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1864 April 30: President Lincoln’s Thoughts on the Fort Pillow Massacre and Retribution

May 2, 2014

The following article is from the April 30, 1864, issue of The Prescott Journal.

President Lincoln on the Recent Massacre.

A dispatch from Baltimore, dated April 18th, says :

The inauguration exercises of the Great Fair at the Maryland Institute to-night were very imposing.  The President’s appearance in the Hall was greeted with tremendous applause.  After the inaugural address of Gov. Bradford,¹ the President was loudly called for, and, in response, proceeded to make a brief address.  He referred to the great change that had taken place in Baltimore during the last three years.  The world, he said, had long been in want of a correct definition of the word freedom.  Whilst all present advocated liberty, there was in their minds many very opposite views of what liberty was.—With one man, liberty implied to work for himself and to do as he pleased with the proceeds of his labor.  With others, liberty meant to do as you please with other men and their labor.  One of these two conflicting ideas would have to give way to the other.  He thought from some occurrences which had lately taken place in Maryland, that her people were about to determine which of these views of freedom should control her destiny.

He then alluded to the occurrences reported to have taken place at Fort Pillow and the massacre of several hundred soldiers by the Confederates.  Many supposed the Government did not intend to do its duty in regard to the protection of colored soldiers.  He desired to say that all such were mistaken.  When the question of employing colored men as soldiers was left to the Government, it rested very much with himself whether he should make soldiers with them or not.  He pondered the matter carefully, when he became convinced that it was his duty so to employ them.  He did not hesitate to do so.  He stood before the American people responsible for the act, responsible before the Christian world.  He should stand in the eye of the historian responsible for it.  He stood before his God, and did not shrink from the decision he had made.  Moreover he believed he was right, and when the Government determined to make soldiers of the colored people, he thought it only just they should have the same protection as the white soldiers, (applause,) and he hesitated not to declare the Government would so protect them to the utmost of its power.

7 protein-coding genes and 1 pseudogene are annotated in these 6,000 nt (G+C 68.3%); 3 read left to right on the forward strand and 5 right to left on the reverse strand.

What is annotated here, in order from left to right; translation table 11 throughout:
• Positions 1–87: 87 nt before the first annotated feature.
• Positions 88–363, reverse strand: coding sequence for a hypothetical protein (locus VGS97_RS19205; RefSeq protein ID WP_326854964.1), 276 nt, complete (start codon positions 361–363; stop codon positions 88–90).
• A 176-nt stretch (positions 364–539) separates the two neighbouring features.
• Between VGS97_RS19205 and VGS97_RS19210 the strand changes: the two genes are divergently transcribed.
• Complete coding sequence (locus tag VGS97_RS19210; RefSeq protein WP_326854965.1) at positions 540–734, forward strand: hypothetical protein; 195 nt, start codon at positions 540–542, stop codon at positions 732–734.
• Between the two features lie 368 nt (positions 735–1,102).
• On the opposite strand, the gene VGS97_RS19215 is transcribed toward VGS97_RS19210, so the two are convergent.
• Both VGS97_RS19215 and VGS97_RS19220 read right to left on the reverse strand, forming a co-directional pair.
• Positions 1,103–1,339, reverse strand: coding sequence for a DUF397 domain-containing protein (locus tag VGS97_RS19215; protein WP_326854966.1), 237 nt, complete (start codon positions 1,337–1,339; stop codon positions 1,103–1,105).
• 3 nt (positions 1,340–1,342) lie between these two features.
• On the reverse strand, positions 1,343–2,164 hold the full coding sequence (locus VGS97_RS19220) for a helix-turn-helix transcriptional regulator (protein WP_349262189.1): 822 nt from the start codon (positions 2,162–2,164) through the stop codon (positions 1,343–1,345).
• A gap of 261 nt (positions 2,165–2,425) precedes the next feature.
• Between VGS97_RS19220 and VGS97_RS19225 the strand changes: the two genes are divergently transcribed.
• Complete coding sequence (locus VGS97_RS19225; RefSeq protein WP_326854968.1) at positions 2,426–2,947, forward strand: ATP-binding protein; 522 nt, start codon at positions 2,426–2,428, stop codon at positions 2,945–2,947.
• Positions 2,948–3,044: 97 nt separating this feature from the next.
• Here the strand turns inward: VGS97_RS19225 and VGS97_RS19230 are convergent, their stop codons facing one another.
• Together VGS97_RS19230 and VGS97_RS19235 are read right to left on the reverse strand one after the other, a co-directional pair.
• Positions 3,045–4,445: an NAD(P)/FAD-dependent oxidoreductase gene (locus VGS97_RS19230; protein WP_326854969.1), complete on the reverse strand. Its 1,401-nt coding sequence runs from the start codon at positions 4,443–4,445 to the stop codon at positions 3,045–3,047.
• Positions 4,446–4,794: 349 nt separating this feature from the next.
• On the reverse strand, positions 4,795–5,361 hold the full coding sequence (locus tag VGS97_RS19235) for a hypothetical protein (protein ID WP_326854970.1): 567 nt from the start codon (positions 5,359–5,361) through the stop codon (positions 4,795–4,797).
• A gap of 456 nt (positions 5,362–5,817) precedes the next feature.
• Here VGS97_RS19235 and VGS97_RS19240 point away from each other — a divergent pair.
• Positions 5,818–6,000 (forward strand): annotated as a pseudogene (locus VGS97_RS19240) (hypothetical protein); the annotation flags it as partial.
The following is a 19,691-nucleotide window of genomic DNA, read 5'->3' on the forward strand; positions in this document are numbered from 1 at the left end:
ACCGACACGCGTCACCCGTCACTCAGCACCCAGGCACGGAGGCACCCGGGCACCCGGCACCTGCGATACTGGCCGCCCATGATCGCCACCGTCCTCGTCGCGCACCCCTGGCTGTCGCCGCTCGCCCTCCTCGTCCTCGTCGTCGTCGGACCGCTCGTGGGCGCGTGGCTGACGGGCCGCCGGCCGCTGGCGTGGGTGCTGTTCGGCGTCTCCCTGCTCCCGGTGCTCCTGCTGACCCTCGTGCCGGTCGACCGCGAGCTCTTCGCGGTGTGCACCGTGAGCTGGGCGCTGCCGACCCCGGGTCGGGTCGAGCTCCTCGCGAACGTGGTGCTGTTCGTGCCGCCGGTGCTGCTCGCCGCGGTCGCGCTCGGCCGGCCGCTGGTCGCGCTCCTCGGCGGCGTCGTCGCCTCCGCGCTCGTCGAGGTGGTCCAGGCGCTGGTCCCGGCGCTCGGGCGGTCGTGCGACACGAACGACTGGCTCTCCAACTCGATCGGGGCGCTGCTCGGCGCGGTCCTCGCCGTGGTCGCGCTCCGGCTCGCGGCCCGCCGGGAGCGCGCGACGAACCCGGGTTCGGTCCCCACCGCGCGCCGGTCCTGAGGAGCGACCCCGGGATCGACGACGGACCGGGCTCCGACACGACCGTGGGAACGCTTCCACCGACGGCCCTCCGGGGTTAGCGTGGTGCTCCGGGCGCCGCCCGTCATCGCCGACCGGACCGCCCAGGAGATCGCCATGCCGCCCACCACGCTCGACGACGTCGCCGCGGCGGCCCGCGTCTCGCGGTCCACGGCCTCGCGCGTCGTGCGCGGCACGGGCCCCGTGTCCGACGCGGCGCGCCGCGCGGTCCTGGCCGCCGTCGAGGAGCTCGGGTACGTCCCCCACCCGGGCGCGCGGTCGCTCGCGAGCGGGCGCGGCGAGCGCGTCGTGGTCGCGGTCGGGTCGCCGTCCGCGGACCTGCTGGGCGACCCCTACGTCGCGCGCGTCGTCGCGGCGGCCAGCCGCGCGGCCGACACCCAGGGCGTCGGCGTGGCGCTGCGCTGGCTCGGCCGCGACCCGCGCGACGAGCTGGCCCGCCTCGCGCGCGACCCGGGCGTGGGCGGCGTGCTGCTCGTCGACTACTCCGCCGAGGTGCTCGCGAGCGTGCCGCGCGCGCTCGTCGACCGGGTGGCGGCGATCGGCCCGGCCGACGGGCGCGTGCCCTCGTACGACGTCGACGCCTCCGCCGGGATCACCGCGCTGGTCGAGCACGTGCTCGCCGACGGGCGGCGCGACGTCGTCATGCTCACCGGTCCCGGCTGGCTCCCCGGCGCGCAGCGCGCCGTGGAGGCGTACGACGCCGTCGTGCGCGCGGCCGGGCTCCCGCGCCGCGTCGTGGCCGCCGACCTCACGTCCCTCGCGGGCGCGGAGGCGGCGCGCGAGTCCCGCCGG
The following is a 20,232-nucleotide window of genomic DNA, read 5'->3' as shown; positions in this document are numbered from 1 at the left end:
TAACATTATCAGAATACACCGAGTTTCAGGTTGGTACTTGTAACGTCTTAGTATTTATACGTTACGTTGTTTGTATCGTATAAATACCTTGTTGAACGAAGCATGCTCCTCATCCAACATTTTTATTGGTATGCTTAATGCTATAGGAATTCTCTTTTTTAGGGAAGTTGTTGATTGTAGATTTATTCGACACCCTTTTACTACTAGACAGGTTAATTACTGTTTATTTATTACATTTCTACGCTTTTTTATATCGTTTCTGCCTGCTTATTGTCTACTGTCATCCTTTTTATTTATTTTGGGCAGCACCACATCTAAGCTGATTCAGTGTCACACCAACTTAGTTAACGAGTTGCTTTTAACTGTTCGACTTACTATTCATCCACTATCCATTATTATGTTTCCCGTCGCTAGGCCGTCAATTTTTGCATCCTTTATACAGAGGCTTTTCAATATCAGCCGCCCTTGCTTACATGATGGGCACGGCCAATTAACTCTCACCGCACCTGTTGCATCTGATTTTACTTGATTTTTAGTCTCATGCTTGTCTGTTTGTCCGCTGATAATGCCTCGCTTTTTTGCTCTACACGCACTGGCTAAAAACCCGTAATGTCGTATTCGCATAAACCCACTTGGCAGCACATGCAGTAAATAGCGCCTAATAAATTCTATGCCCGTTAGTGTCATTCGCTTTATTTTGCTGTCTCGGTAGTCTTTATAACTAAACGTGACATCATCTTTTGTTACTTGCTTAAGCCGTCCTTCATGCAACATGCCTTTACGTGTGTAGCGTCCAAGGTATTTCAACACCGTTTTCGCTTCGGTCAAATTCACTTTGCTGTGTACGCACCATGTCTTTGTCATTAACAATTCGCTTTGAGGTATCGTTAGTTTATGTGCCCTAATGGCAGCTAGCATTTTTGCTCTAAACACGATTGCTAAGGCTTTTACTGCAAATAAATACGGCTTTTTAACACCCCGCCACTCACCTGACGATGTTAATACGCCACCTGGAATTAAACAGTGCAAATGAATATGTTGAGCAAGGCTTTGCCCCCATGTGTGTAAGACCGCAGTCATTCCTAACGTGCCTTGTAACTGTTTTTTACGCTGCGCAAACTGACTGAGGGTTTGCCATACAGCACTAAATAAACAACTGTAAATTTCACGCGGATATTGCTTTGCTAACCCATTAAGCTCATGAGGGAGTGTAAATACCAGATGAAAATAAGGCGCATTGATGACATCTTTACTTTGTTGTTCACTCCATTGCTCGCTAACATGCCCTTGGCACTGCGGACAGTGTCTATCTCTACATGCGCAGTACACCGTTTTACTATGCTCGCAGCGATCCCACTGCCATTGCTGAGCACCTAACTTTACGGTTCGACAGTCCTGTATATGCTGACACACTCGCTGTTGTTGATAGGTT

Whenever a clear, authenticated case is made out, retribution would follow.  Hitherto it had been difficult to ascertain certainly which should govern a decision in a matter so serious, but in the affair at Fort Pillow it would be likely to find a clear case.  The Government had no direct evidence to confirm the reports in existence relative to the massacre, but he himself feared the facts related were true.  When the government does know the facts from official sources and they substantiate the reports, retribution will be surely given.  (Great applause.)  But how retribution will be administered was a question still to be settled.  Would it be right to take the lives of prisoners in Washington, at Fort Delaware or elsewhere in retaliation for acts in which they had not shared, and which will probably be found at the ordering of only a few individuals or possibly of only one man !

The President reiterated that the Government would not fail to visit retribution when the facts were clearly proven.  Throughout his remarks he was warmly applauded, and especially his determination to visit retribution on the barbarous deeds of the rebels.

1.  Augustus Williamson Bradford (1806-1881) was the 32nd governor of Maryland, serving from 1862 to 1866. He supported the Union, but opposed the Federal government’s interference in internal Maryland affairs.

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